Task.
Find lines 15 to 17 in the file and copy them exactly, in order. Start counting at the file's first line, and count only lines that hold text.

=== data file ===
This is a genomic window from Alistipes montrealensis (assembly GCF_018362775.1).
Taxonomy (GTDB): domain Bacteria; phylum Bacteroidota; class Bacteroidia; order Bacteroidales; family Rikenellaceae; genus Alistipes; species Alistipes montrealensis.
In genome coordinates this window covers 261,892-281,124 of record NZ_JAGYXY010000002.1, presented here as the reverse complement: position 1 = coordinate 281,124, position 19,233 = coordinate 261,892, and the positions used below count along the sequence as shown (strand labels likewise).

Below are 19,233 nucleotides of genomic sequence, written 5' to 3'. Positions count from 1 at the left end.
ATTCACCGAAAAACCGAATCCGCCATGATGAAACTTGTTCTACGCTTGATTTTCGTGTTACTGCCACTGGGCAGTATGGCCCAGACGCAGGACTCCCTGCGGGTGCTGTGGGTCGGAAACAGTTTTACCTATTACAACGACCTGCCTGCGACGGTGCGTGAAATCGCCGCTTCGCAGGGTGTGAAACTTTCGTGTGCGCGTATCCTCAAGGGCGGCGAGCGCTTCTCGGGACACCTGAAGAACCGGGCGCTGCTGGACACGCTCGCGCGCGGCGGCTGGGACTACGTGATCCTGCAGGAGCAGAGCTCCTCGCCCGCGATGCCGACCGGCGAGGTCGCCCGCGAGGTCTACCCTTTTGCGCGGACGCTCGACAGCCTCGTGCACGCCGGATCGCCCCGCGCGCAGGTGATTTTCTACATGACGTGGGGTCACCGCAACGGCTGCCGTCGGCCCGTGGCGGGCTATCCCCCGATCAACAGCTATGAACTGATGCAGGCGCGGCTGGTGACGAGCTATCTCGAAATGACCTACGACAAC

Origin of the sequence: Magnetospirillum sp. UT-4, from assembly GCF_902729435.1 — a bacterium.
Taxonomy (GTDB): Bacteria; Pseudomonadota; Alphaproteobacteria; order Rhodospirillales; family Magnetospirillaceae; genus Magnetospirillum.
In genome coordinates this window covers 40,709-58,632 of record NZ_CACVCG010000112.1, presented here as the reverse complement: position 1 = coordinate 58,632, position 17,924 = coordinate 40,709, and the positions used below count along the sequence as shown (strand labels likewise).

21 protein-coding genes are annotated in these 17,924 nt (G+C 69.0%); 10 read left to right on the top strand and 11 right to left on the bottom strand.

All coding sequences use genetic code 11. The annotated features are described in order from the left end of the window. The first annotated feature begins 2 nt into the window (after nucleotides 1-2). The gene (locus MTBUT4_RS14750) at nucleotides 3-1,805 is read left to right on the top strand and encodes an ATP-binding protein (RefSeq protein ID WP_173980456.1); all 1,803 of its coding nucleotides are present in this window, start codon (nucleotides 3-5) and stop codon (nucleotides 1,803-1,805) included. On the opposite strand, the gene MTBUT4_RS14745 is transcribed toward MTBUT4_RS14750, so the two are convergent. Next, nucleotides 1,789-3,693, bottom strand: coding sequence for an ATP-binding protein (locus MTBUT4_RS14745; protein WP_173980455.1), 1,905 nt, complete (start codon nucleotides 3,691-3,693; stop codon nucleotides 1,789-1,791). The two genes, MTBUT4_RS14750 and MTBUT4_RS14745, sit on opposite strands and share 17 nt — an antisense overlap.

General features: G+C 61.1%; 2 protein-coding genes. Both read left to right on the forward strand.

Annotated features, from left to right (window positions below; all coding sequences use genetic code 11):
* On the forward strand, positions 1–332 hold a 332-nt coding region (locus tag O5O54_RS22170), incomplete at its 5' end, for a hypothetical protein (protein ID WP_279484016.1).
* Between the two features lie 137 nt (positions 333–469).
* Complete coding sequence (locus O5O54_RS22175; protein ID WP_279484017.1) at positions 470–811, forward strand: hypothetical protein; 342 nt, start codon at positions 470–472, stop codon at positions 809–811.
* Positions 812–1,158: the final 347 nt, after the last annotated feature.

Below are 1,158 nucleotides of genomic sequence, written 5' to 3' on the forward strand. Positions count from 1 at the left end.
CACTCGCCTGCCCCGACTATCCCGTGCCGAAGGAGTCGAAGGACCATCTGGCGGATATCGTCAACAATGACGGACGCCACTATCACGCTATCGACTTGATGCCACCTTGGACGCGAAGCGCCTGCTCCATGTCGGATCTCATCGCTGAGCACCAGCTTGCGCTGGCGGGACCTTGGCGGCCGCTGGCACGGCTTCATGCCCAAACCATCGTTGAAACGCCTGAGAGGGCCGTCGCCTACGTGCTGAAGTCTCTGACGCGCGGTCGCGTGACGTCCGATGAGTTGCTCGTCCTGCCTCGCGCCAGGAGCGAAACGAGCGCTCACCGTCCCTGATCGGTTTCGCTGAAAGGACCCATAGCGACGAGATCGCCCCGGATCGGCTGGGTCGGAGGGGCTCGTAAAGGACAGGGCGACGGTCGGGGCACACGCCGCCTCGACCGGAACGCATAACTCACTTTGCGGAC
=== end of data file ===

* Complete coding sequence (locus O5O54_RS22175; protein ID WP_279484017.1) at positions 470–811, forward strand: hypothetical protein; 342 nt, start codon at positions 470–472, stop codon at positions 809–811.
* Positions 812–1,158: the final 347 nt, after the last annotated feature.

Below are 1,158 nucleotides of genomic sequence, written 5' to 3' on the forward strand. Positions count from 1 at the left end.